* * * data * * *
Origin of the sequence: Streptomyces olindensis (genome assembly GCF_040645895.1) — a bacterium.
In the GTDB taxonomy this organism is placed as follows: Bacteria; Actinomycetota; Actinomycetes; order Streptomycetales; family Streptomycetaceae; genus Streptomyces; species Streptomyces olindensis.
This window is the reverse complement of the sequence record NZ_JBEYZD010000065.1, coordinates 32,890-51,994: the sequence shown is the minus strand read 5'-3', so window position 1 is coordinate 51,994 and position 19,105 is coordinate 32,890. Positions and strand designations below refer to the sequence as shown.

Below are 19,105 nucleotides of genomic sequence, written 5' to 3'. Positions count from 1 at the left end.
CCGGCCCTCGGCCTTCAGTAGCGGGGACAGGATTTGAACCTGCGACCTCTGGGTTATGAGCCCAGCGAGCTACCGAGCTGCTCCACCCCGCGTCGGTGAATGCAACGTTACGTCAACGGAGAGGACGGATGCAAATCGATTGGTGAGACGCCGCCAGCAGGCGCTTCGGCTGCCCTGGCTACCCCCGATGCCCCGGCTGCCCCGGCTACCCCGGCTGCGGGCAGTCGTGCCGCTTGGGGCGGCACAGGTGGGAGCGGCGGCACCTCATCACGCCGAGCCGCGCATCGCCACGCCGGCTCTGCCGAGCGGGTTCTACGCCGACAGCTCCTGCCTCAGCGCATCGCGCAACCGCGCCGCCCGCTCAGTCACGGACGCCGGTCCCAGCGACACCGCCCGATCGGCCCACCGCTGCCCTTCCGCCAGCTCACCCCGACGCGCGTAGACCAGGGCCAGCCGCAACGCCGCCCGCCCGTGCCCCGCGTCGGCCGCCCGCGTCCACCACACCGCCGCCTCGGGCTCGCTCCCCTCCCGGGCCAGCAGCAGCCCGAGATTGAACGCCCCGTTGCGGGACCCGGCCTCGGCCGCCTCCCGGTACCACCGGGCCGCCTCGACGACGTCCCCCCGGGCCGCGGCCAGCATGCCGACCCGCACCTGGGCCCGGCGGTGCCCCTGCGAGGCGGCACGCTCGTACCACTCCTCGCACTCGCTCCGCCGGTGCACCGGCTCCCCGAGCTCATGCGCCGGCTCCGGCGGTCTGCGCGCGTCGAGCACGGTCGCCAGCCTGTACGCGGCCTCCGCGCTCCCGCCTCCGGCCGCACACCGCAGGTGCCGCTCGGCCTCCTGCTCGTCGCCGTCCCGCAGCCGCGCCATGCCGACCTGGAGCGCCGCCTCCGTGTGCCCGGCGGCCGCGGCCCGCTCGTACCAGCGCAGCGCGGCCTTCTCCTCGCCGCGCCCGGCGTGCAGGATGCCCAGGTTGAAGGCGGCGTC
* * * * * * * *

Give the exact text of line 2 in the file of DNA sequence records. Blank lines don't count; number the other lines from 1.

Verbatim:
In the GTDB taxonomy this organism is placed as follows: Bacteria; Actinomycetota; Actinomycetes; order Streptomycetales; family Streptomycetaceae; genus Streptomyces; species Streptomyces olindensis.